I plan to add some quizzes to my class Moodle pages this fall and the idea of lots of answers and many retries makes sense to me. If there are lots of places to make errors, this format allows for learning from incorrect answers. Plus the student gets the satisfaction from those green check marks.

    While I sympathise with your Internet search dilemma, my opionion is we should be open Internet all the time. The world is open internet, future jobs are open Internet and I think we have to calibrate our coursework.

    On my end, I have completed the online portion of my soccer coaching class. The biggest component was a 17 unit module on the rules of the game that took me about 4 hours to complete. At the end of each module, there were multiple choice questions that I needed to answer correctly to pass. Like your class, retries were allowed and it was soon clear to me that the system would allow you take as many retries as necessary to come up with the correct answer. So to pass, I had to listen to the lecture and take the quiz until I got it right. This concept was reinforced in the classroom component. We were assured right away if we came to all of the class sessions and did the homework we would pass the class. In the context of becoming better youth soccer coaches, this made a lot of sense.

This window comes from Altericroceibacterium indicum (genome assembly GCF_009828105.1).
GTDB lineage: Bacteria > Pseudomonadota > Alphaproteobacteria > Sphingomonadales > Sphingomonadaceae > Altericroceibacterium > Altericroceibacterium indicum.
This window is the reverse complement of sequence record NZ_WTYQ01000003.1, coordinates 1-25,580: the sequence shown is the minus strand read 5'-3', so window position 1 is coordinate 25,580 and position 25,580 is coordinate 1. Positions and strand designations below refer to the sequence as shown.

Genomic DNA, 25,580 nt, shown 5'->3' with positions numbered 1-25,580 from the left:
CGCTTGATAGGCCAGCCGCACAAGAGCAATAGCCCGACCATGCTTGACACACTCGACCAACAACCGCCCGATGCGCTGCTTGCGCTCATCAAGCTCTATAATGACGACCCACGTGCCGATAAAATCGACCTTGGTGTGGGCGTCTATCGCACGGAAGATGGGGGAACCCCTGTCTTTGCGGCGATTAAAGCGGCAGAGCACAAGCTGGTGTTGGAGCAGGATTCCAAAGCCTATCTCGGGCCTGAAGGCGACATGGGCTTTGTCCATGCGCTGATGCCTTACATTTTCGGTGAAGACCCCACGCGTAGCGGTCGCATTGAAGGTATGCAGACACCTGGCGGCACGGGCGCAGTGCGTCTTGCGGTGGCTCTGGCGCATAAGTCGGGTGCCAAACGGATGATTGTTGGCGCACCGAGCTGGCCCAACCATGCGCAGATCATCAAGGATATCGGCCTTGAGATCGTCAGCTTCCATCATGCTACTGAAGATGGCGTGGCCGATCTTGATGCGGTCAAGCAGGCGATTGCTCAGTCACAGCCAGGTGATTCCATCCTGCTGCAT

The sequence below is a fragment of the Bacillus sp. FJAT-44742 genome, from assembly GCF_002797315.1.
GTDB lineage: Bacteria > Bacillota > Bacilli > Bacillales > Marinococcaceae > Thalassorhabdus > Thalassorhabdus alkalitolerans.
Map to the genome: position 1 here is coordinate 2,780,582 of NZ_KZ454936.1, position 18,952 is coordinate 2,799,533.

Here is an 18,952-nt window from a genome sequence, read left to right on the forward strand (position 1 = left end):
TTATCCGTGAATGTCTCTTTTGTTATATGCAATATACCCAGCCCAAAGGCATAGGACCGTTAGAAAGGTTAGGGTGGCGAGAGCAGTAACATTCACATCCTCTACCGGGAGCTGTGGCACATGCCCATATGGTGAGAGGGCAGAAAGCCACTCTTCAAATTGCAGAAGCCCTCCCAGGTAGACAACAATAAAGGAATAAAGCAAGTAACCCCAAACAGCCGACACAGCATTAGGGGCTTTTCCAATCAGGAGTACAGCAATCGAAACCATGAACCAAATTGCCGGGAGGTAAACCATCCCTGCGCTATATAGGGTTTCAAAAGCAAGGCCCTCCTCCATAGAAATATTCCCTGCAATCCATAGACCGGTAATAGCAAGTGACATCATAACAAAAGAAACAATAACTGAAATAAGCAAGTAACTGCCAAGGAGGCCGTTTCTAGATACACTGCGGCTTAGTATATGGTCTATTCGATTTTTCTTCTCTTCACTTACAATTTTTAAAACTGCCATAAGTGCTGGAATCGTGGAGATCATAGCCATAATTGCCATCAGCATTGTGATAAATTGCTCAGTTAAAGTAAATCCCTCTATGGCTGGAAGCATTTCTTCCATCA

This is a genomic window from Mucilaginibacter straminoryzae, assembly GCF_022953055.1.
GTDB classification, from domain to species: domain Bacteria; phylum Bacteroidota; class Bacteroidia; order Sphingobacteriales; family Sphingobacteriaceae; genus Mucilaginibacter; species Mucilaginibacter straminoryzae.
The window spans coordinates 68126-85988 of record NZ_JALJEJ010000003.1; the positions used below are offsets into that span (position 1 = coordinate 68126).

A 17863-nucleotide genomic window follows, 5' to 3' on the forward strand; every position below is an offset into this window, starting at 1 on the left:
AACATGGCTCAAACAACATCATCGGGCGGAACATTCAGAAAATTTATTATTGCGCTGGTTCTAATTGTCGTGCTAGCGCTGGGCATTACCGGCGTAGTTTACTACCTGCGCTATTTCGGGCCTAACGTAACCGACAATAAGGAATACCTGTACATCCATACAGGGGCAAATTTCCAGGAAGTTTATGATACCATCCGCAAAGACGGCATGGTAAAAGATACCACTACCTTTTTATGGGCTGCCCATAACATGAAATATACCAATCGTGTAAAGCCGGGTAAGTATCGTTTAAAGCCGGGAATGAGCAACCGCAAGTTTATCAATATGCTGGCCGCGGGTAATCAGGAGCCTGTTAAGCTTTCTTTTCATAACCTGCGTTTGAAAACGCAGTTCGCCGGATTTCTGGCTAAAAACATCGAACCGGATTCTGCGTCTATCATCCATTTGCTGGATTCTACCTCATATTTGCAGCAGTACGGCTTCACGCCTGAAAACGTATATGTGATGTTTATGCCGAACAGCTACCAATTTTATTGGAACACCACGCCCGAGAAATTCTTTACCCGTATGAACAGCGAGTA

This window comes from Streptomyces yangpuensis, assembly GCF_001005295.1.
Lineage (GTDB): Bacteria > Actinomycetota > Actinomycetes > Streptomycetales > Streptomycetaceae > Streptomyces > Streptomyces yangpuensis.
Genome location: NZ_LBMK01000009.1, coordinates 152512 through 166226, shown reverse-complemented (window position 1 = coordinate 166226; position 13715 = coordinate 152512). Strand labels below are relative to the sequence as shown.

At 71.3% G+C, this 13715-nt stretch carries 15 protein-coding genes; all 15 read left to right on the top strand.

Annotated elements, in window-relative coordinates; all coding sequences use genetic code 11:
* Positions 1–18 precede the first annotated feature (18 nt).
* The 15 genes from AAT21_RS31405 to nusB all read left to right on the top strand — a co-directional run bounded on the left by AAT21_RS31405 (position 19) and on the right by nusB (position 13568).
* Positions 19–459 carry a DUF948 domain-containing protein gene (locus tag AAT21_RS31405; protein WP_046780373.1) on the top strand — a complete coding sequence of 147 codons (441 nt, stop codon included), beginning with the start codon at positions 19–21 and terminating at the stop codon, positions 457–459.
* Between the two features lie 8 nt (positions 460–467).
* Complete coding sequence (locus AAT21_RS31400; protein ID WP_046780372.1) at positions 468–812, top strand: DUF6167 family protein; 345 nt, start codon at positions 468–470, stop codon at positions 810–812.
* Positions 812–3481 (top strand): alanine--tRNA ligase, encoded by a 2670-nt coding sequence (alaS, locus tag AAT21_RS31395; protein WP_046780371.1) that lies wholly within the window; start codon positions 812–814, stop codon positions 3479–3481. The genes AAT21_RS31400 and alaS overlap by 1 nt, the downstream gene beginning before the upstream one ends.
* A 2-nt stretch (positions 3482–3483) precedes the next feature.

I think this blended course worked well. The result is all of the students came to class having gone over all the rules, concussion information and completed an assignment to create two lesson plans or written up a personal coaching philosophy statement.

    This work crated the platform for the instructors to begin the classwork. No need to review the rules and we could start right away by thinking about lesson plans that are player centered rather than coach centered.